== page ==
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Despite classroom size, Perrysburg won't change elementary staff levels PDF Print E-mail
Written by PETER KUEBECK Sentinel Staff Writer   
Thursday, 14 March 2013 10:14
PERRYSBURG - The school district may be able to move forward next school year without changing elementary staffing levels - despite classrooms straining under a growing student population.
Superintendent Tom Hosler provided a staffing update to the school board at its work session earlier this month.
There are currently 76 teachers in grades 1 through 5 in the district, spread among the four elementary schools: Fort Meigs, Frank, Toth and Woodland.
In his presentation, Hosler suggested that the number of teachers would not change, but teachers would need to be shuffled around. One teacher from second grade and three teachers from third grade would be changed to two fourth- and two first-grade teachers. One teacher at Toth would be moved to Frank.
"This isn't a recommendation, this is kind of an update, a snapshot," said Hosler.
The moves are happening in anticipation of larger classes of children moving up.
And there are concerns about class sizes in the various schools. Information provided by Hosler at the meeting showed that fifth grades at Fort Meigs and Frank have an average class size of 28 - more than the recommended maximum of 25. Grade 3 at Frank and Toth have 26 students on average, and first grade at Woodland bears watching, with an average class size of 24.5 students.
"We have to have a plan just based on our growth," said board member Barry Van Hoozen.
Staffing updates on levels at Perrysburg High School and Junior High are expected within the next month.
The board also debated a slate of possible energy-saving moves that might take place in the district under House Bill 264, which permits schools to take action for energy efficiency and to borrow money for that purpose - but provides no funding.
The 54 projects would cost just over $4 million, but would recoup about $540,000 annually in energy savings. They would likely be paid for through loans.
The cost, and the disparity between the outlay and the savings, caused some consternation.
"We were kind of shell-shocked by the cost of the project," said Treasurer and CFO Matt Feasel. However, he said later that "we're still working out some of the details, but I'm much more comfortable than I was initially."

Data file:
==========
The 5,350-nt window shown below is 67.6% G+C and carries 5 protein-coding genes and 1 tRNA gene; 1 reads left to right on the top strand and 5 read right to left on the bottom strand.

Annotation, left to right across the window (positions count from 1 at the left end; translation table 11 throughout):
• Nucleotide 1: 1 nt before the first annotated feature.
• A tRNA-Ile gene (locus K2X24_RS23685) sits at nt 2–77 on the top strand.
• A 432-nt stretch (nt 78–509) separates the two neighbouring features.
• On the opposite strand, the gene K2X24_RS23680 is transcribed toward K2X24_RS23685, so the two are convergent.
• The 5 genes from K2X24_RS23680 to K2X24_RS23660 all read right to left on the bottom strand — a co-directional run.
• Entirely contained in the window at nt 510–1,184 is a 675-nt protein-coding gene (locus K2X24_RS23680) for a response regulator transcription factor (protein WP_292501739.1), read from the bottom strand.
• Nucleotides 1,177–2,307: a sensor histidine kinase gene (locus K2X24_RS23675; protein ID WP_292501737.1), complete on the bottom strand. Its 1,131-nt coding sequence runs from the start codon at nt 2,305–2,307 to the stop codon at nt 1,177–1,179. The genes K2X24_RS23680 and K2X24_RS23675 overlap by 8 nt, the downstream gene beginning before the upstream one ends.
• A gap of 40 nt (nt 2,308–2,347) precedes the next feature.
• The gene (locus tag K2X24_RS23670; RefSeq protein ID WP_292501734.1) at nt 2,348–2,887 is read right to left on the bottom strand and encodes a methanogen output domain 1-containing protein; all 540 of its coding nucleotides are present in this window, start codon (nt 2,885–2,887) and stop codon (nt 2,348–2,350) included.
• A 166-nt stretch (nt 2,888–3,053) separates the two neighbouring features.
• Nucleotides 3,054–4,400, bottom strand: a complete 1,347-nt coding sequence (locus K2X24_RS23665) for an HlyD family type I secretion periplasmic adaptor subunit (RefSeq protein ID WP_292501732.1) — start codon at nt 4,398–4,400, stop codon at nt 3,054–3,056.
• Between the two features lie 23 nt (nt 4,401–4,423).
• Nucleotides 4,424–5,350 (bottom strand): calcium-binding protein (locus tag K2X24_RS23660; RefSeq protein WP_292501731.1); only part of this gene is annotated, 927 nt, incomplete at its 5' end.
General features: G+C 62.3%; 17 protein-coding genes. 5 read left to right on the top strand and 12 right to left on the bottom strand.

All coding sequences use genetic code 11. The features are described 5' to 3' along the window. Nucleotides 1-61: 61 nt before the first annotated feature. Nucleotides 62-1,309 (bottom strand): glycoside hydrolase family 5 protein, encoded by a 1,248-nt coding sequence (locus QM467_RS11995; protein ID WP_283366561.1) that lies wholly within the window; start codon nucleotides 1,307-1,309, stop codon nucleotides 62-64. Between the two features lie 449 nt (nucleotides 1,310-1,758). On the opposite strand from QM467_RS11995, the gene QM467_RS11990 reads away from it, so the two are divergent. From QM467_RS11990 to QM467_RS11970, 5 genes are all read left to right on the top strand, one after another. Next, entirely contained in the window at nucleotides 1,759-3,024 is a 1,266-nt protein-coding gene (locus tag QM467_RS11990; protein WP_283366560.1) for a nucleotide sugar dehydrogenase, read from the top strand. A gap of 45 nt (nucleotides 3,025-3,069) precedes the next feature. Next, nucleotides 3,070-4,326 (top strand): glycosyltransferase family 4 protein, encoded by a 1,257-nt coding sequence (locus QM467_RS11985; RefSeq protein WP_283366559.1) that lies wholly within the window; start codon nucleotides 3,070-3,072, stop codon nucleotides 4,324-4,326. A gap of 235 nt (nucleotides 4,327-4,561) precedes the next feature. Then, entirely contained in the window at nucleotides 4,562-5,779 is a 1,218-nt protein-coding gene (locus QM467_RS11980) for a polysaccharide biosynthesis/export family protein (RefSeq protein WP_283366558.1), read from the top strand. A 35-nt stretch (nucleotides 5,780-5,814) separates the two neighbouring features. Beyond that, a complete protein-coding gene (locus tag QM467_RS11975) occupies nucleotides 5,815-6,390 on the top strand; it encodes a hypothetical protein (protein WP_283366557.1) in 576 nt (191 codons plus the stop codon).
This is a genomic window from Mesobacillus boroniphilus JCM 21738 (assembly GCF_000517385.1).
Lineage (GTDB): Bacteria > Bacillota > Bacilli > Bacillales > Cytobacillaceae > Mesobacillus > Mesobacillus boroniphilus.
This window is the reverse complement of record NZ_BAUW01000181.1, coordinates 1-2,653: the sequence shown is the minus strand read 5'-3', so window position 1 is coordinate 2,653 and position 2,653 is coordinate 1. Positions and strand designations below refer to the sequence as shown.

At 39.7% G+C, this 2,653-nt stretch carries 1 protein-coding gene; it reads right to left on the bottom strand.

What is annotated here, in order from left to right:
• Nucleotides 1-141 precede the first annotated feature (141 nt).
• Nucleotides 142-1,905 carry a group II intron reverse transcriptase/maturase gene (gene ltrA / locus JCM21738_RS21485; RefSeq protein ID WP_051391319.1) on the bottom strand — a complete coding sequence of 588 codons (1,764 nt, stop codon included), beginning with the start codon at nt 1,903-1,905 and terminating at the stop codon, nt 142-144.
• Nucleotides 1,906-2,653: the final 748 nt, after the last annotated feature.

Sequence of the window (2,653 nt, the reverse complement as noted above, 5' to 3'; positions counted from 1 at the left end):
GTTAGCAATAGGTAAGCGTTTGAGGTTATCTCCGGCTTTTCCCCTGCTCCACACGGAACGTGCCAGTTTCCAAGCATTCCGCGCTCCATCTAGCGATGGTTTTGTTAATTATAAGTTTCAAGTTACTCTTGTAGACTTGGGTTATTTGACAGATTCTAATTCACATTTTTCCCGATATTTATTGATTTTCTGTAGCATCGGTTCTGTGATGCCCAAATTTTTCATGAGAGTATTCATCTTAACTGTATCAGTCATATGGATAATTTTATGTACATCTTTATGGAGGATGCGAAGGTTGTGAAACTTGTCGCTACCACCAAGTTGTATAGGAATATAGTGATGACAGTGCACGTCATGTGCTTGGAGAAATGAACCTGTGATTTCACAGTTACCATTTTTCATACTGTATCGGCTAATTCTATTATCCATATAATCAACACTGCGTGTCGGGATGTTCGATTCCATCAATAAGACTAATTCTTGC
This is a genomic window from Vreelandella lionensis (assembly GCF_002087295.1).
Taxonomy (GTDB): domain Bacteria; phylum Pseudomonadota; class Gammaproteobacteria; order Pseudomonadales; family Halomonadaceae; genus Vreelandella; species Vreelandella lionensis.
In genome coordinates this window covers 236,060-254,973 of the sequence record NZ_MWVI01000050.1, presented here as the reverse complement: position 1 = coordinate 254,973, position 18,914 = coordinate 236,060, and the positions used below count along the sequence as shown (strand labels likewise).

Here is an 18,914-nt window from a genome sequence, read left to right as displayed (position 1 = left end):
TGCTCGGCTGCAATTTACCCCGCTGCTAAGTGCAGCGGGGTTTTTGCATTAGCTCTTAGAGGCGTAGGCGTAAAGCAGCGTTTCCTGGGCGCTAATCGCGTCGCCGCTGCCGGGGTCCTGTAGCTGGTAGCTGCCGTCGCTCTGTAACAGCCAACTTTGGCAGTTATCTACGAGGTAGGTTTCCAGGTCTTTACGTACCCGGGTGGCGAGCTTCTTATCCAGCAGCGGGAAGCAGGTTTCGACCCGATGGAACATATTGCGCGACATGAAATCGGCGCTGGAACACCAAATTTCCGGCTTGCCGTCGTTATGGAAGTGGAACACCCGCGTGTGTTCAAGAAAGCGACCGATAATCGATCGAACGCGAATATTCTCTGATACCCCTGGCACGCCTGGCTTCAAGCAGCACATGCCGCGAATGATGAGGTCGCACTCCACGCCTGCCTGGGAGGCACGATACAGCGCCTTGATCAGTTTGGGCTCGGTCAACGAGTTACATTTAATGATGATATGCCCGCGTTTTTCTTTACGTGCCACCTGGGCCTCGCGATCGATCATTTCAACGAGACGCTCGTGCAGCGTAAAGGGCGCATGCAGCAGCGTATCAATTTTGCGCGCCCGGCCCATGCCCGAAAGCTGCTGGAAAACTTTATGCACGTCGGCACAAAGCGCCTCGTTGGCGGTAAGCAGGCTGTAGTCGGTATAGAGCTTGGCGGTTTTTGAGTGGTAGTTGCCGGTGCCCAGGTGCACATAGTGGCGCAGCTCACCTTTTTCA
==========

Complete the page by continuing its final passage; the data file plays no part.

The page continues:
"It seems like lighting is in such a state of flux right now," said board President Gretchen Downs, expressing concern about upgrading when technology is advancing so rapidly.
"So, are we going to put something in, and in two years somebody's going to say 'These CFLs you've been using for years are more a part of the problem than they are a solution?'"
"I would say some of these make sense. Not all of them," said Van Hoozen of the projects.
"Some things are worth doing," board member Walter Edinger said, referring to the potential projects. "Others, you sit there and you think 'Wow, the payout is so far beyond our expectation it doesn't make sense.' The ones that we're required by code, those are easy."
"I think we have to have in our mind a sense of useful life of the buildings," he said later.
Feasel and Executive Director of Human Resources and Operations Aura Norris said they will take back the board's questions and concerns for further clarification.
In other business, the board:
•    Heard that the administration is moving forward with the creation of a "college counselor" position at the high school.
•    Heard that the administration is working with the Perrysburg Schools Foundation to create a development position to raise private funds for the district and the PSF.
•    Heard that all-day kindergarten registration is under way. They are currently on pace to meet or surpass the 55 percent of students already selecting all-day kindergarten. The district currently offers full- and half-day kindergarten.
Member Mark Schoenlein was absent from the meeting.
 

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